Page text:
The Irony and the Ecstasy
The Queer Aging of Pet Shop Boys and LCD Soundsystem in Electronic Dance Music
The English duo Pet Shop Boys and American group LCD Soundsystem are notable for their representation as artists who entered and succeeded in the predominately youthful market of popular music and the hedonistic aesthetic of electronic dance music (EDM) at ages considered old for the industry: 32 for vocalists/lyricists Neil Tennant (Pet Shop Boys) and James Murphy (LCD Soundsystem). Neither of these bands makes straightforward EDM—Pet Shop Boys fall under pop and LCD Soundsystem can be considered post-punk—but both are influenced by the New York City dance scene of the late 70s and early 80s, and are characterized as ironic. I argue that Pet Shop Boys and LCD Soundsystem are ironic because of their belated, knowing position in a genre that privileges the infinite present and unproductive reproduction through repetition. In light of Lee Edelman’s claim that irony is the queerest of rhetorical devices, the ambivalence of Pet Shop Boys’ and LCD Soundsystem’s ostensible lack of youth and the youthful temporality of their EDM aesthetic place them in a queer tension between notions of immediate authenticity and the distance of age.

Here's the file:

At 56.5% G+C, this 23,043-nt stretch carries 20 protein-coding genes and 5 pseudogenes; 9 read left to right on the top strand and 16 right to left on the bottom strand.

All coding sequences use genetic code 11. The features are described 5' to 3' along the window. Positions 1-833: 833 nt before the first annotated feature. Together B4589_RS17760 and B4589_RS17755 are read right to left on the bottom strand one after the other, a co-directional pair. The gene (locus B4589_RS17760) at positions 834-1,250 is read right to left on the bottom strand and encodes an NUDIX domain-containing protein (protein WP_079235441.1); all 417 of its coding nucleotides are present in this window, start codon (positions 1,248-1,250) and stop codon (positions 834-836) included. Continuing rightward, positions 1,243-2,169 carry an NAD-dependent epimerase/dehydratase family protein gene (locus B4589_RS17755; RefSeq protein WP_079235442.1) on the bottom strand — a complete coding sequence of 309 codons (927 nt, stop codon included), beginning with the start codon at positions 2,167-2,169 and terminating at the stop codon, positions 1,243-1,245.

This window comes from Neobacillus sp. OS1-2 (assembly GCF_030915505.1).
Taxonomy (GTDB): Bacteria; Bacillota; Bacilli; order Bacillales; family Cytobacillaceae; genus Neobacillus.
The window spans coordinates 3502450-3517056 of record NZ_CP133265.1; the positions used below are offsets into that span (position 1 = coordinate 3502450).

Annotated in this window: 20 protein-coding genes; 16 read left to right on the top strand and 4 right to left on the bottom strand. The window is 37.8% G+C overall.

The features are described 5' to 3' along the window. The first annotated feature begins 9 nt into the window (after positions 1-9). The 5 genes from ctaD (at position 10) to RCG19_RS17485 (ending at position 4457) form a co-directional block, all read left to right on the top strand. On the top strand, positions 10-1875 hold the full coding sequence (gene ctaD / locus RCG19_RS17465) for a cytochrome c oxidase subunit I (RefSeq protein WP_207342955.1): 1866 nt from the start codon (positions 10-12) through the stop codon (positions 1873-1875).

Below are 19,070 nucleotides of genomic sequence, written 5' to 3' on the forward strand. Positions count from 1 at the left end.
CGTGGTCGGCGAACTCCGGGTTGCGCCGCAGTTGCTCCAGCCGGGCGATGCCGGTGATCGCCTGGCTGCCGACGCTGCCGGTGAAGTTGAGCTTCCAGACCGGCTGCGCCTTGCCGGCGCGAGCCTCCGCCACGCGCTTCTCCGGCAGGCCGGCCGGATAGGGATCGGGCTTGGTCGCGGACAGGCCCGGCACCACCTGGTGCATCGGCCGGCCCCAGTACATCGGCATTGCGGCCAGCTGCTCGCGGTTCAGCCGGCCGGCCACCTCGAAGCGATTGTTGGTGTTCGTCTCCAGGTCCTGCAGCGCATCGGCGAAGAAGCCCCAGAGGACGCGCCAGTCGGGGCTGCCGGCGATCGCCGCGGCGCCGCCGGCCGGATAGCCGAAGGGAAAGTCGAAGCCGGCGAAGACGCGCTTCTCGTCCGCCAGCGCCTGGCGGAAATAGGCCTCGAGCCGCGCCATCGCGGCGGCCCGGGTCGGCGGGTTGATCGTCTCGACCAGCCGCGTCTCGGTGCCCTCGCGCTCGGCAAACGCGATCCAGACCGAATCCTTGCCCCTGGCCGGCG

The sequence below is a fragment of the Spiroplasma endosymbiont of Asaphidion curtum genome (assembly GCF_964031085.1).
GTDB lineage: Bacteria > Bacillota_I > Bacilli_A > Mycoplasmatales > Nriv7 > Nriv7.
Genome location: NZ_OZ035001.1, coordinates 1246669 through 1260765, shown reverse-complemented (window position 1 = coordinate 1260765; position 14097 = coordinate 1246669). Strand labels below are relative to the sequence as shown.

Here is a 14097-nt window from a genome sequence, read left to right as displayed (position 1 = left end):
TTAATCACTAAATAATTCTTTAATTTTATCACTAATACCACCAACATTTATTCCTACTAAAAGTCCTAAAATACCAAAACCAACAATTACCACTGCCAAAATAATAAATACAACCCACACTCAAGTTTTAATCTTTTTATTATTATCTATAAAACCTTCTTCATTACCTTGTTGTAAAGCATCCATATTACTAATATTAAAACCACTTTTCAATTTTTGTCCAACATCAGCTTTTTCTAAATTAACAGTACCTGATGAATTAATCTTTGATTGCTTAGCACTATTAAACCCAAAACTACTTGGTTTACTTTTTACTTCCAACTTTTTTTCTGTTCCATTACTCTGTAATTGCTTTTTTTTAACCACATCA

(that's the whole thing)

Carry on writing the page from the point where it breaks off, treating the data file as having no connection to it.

- Authors retain copyright and grant the journal right of first publication with the work simultaneously licensed under a Creative Commons Attribution-Noncommercial-Share Alike License that allows others to share the work with an acknowledgement of the work's authorship and initial publication in this journal.
- Authors are able to enter into separate, additional contractual arrangements for the non-exclusive distribution of the journal's published version of the work (e.g. post it to an institutional repository or publish it in a book), with an acknowledgement of its initial publication in this journal. Such derivate works or subsequent publications must happen no less than one calendar year after the initial publication date in Dancecult.
- Authors are permitted and encouraged to post their work online (e.g. in institutional repositories or on their website) prior to and during the submission process, as it can lead to productive exchanges, as well as earlier and greater citation of published work (See The Effect of Open Access).